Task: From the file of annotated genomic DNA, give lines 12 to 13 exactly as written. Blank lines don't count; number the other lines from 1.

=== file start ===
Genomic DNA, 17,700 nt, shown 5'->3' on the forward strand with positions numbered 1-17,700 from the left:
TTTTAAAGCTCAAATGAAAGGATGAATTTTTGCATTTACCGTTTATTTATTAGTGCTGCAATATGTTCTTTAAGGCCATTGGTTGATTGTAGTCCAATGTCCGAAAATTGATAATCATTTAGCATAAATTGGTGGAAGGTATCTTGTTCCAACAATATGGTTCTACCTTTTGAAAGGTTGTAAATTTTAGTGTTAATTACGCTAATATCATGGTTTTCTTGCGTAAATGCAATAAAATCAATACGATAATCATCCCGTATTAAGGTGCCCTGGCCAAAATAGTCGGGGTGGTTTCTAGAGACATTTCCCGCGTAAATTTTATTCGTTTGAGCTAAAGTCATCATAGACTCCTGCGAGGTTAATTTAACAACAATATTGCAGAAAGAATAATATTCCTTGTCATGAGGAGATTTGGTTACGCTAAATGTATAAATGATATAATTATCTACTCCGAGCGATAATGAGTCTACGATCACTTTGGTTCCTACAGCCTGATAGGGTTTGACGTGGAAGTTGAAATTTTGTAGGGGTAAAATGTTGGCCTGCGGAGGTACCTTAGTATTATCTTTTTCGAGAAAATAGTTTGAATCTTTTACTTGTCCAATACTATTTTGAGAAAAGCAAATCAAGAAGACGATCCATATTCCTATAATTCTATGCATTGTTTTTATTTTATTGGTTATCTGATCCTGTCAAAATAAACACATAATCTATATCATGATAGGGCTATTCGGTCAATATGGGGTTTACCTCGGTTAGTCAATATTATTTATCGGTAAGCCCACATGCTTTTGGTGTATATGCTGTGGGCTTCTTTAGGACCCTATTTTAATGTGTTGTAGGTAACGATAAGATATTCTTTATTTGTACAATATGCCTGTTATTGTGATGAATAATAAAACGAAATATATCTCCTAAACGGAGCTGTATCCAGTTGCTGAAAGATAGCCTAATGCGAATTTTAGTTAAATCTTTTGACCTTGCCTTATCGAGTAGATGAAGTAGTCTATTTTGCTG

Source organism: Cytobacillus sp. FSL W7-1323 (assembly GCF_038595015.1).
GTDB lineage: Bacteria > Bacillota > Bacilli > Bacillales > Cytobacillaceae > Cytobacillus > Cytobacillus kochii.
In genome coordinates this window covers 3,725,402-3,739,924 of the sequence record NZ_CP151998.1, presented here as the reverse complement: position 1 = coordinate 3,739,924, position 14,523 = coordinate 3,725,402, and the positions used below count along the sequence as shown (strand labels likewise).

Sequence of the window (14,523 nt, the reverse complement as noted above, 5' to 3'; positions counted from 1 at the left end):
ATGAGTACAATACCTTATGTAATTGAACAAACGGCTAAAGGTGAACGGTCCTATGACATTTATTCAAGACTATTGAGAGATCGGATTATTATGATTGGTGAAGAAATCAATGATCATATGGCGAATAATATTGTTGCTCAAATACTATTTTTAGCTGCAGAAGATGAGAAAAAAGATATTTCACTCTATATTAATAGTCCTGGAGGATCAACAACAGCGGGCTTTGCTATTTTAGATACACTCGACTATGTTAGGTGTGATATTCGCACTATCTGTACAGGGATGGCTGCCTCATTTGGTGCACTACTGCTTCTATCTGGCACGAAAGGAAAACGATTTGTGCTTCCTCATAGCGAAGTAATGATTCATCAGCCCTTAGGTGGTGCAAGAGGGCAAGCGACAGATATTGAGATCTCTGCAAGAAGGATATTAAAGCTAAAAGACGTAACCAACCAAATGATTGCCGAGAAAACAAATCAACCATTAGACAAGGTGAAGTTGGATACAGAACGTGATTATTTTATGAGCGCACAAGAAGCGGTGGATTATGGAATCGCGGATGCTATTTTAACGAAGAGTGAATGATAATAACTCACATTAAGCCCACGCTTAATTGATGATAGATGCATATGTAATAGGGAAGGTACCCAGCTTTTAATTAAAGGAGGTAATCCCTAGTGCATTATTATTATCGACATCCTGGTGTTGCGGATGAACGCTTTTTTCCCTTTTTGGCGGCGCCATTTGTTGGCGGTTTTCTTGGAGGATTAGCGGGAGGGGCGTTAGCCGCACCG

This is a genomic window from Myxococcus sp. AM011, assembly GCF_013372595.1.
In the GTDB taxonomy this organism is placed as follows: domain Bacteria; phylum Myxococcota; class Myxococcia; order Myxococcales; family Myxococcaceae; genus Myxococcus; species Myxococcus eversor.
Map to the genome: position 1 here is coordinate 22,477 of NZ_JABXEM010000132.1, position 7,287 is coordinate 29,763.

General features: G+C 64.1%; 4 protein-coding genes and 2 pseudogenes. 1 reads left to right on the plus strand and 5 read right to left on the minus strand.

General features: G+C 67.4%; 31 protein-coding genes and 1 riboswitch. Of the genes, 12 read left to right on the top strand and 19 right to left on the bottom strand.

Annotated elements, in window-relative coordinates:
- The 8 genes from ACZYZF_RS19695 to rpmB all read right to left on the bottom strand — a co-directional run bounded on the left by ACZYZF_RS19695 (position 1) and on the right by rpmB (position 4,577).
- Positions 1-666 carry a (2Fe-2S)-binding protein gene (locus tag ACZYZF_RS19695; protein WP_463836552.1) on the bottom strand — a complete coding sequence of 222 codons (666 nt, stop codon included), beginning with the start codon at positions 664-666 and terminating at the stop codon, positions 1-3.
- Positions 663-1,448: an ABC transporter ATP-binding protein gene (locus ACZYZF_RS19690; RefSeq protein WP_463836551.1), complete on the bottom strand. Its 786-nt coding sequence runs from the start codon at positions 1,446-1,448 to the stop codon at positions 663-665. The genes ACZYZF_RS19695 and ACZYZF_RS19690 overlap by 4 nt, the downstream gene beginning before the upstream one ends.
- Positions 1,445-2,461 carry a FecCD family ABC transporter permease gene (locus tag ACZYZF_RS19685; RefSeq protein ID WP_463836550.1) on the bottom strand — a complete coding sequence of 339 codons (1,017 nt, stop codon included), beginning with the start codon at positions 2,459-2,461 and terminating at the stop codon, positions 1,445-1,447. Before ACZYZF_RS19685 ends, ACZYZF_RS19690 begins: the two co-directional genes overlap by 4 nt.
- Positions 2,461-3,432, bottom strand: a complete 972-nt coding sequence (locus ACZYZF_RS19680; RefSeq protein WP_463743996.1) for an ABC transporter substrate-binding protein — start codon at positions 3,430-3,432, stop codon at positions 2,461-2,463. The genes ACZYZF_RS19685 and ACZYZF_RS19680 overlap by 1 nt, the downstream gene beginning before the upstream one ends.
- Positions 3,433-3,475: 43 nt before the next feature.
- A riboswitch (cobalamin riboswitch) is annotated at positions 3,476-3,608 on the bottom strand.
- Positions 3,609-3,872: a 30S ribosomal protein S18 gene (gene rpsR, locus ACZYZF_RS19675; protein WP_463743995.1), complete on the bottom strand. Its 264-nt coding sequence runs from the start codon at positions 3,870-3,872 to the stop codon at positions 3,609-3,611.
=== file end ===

General features: G+C 67.4%; 31 protein-coding genes and 1 riboswitch. Of the genes, 12 read left to right on the top strand and 19 right to left on the bottom strand.

Annotated elements, in window-relative coordinates: